Nanoparticles could enhance cholesterol-lowering foods

· 2 min read

Nanoparticles could enhance cholesterol-lowering foods

Pocket Science: Exploring the 'What,' 'So what' and 'Now what' of Husker research
Food Research International
Nanoscopic imagery of natural phytosterols (left), an empty aerogel developed by Nebraska researchers (center), and the aerogel impregnated with phytosterols (right).

Welcome to Pocket Science: a glimpse at recent research from Husker scientists and engineers. For those who want to quickly learn the “What,” “So what” and “Now what” of Husker research.


Plant-derived compounds called phytosterols have been found to lower the LDL cholesterol that contributes to plaque buildup in arteries.

Because most foods contain too few natural phytosterols to meaningfully disrupt cholesterol absorption, companies have begun fortifying foods with the compounds. But the molecular architecture of phytosterols makes them more difficult for the body to absorb and more challenging for companies to embed in foods — especially low- and non-fat varieties — without introducing undesirable tastes or textures.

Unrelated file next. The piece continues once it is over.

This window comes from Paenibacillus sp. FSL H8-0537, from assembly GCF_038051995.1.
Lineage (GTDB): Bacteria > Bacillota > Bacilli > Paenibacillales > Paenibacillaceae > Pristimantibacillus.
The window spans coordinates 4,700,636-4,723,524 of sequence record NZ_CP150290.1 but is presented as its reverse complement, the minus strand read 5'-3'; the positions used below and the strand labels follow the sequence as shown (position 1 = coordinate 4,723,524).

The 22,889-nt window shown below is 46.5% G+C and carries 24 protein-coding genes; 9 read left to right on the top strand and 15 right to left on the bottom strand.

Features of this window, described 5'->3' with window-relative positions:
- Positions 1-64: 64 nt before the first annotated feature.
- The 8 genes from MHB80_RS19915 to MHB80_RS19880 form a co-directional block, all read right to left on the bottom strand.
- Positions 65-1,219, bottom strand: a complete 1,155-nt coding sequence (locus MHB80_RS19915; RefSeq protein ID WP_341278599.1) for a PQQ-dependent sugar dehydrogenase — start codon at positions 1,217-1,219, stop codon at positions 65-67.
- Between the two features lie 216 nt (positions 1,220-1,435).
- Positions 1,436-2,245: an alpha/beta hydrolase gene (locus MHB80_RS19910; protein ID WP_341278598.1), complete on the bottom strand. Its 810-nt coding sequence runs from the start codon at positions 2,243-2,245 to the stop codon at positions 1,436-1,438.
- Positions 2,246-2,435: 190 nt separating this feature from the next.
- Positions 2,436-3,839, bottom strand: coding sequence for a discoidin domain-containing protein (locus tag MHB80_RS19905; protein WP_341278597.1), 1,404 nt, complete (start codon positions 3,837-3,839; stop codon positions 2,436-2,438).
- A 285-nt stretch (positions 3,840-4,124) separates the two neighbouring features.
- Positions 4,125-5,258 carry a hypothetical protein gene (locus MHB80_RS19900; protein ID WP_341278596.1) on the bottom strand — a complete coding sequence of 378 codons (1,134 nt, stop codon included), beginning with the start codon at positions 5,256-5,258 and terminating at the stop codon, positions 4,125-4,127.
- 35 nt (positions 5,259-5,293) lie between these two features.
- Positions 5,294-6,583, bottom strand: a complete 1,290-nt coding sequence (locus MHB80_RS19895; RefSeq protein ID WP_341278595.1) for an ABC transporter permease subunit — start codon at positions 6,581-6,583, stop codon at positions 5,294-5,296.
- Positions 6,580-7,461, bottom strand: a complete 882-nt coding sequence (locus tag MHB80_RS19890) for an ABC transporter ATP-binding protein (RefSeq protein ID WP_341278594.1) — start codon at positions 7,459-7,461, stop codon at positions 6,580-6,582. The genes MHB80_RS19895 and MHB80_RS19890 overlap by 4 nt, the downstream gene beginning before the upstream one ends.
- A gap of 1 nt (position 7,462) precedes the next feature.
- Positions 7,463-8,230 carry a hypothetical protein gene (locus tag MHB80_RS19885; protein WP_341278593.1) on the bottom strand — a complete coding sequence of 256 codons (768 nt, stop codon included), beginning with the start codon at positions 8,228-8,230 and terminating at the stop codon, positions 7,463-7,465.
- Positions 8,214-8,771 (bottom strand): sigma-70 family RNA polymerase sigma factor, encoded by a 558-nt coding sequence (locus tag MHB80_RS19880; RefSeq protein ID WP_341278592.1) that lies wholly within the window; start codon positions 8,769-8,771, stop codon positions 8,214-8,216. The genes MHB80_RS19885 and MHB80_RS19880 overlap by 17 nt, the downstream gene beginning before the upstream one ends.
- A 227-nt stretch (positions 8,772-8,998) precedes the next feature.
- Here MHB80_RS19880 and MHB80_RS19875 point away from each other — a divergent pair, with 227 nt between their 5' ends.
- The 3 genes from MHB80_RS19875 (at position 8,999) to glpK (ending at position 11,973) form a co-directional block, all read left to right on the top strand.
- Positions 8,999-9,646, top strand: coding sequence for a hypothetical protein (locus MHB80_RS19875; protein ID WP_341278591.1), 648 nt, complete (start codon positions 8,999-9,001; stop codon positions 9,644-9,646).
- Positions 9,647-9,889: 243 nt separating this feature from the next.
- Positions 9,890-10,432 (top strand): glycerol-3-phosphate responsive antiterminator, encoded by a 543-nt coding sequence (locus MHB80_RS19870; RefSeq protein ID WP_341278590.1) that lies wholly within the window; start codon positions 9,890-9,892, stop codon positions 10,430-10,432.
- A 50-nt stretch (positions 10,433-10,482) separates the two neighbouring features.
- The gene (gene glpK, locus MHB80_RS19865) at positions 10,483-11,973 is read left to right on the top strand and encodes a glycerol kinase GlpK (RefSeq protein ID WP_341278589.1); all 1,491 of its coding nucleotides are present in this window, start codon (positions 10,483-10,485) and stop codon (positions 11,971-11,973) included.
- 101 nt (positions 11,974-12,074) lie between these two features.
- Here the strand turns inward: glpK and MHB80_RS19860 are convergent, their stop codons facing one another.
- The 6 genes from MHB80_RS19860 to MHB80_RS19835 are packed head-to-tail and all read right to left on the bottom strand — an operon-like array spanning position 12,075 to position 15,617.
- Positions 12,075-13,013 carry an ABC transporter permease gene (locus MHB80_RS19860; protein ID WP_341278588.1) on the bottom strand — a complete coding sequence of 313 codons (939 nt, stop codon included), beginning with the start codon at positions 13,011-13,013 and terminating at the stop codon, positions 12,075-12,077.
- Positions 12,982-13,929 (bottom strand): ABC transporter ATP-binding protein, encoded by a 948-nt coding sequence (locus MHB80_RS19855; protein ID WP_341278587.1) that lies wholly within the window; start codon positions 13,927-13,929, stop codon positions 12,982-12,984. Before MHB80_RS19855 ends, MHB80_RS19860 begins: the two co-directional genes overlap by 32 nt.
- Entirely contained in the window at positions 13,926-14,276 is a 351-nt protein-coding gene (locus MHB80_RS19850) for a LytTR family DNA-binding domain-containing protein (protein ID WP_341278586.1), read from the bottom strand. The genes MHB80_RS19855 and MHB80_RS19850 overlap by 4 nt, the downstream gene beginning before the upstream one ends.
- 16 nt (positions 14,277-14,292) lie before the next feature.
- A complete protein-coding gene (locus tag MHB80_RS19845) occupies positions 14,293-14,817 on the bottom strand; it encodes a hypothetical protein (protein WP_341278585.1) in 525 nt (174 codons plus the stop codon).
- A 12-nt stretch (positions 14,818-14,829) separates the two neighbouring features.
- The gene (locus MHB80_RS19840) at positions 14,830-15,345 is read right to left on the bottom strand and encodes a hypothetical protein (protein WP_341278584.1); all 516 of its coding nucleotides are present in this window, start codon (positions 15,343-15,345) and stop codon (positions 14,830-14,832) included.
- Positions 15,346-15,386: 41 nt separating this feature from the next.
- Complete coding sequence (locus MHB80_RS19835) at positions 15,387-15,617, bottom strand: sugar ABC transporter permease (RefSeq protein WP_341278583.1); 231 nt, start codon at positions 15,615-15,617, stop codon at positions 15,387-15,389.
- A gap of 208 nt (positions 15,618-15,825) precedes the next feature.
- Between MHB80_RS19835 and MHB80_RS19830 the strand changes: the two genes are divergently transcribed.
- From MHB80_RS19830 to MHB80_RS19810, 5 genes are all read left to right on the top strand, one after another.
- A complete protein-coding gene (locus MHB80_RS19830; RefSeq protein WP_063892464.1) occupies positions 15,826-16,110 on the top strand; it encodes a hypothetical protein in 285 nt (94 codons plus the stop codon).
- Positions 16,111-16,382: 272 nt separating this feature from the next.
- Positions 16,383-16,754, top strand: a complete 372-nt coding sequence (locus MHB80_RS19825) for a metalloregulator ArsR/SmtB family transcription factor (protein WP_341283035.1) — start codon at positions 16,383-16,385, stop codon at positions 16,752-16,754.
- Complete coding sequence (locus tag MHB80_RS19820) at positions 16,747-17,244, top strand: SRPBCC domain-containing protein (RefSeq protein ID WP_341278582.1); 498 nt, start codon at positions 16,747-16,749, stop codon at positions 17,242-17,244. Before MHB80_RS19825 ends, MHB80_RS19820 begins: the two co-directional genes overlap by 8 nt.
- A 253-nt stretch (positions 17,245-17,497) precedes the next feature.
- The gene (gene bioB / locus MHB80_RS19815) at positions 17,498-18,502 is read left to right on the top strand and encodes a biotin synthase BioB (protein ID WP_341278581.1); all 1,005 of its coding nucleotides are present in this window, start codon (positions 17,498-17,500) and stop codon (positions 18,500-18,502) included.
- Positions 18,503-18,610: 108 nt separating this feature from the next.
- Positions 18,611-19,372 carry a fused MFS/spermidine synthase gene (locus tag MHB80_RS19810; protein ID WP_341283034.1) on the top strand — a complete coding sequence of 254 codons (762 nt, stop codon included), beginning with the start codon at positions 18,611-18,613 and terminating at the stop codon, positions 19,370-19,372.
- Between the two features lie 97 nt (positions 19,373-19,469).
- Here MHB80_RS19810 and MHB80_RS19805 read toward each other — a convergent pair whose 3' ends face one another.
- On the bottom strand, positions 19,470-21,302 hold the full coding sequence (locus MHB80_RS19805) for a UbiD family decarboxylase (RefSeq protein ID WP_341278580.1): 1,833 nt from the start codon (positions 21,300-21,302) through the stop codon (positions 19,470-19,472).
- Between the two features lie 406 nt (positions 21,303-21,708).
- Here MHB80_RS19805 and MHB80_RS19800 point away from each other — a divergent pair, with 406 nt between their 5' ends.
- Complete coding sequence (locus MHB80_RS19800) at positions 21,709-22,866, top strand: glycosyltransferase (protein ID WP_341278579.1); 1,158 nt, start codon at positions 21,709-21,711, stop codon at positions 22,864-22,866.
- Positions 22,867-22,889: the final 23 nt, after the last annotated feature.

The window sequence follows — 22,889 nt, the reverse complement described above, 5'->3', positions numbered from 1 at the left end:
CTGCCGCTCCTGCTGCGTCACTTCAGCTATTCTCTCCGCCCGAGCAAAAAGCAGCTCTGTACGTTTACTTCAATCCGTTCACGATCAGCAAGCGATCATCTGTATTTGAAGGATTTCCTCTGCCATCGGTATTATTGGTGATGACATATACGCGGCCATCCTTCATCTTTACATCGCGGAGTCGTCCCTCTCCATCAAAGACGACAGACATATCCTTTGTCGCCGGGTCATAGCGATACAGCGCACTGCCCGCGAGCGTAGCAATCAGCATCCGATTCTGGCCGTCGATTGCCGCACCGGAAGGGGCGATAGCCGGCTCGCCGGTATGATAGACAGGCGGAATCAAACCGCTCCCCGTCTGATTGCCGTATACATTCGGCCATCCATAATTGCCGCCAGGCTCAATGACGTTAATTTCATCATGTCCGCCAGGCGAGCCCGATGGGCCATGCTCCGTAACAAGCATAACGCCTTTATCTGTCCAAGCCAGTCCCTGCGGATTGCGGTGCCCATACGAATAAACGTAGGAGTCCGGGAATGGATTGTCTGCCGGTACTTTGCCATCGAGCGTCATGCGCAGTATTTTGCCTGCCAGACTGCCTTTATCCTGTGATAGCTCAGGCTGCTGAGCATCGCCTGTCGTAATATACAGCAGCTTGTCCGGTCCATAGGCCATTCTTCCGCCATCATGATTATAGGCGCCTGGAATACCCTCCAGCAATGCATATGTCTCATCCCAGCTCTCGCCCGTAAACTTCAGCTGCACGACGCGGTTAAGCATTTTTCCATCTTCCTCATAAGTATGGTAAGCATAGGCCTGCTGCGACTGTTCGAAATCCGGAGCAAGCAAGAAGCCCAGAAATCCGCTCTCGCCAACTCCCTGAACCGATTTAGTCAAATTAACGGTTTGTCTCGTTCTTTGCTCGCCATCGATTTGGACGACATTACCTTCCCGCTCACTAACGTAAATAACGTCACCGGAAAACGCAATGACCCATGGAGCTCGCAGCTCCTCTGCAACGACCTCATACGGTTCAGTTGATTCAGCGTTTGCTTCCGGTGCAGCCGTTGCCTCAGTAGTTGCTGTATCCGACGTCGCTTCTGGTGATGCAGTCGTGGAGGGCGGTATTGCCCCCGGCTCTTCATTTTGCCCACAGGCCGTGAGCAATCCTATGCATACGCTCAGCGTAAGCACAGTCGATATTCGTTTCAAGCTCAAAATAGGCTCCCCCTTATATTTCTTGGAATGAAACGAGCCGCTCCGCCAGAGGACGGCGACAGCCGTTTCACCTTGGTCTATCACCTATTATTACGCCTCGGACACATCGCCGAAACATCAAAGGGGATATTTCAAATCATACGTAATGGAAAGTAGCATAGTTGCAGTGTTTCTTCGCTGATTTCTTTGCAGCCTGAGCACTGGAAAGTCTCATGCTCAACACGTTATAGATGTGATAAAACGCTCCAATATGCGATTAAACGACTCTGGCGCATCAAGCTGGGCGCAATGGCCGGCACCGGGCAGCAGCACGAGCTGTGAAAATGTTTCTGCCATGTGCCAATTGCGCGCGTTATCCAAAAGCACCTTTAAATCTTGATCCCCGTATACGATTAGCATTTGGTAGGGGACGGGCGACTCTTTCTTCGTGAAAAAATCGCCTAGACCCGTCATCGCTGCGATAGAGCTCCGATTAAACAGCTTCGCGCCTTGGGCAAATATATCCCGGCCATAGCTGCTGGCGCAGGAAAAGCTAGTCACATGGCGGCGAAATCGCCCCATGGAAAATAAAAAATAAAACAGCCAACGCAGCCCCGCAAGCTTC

So what?

In 2016, Nebraska’s Ozan Ciftci and colleagues developed first-of-their-kind phytosterol nanoparticles designed to facilitate absorption by the body and tolerate food-processing conditions.

In a new study, the researchers embedded the nanoparticles in granola bars and pudding before testing the performance of their phytosterol formulation by simulating human digestion. The team found that its nanoparticles boosted phytosterol absorption from about 30% to 90% in low- and regular-fat granola bars. They had a similarly promising effect in pudding, raising absorption from roughly 2% to 19%.

Now what?

Incorporating the nanoparticles into commercial food products could potentially improve phytosterol absorption in solid and non-fat foods that other recent approaches have struggled to accommodate, the researchers said. The approach might also increase the body’s absorption of other bioactive compounds in food.

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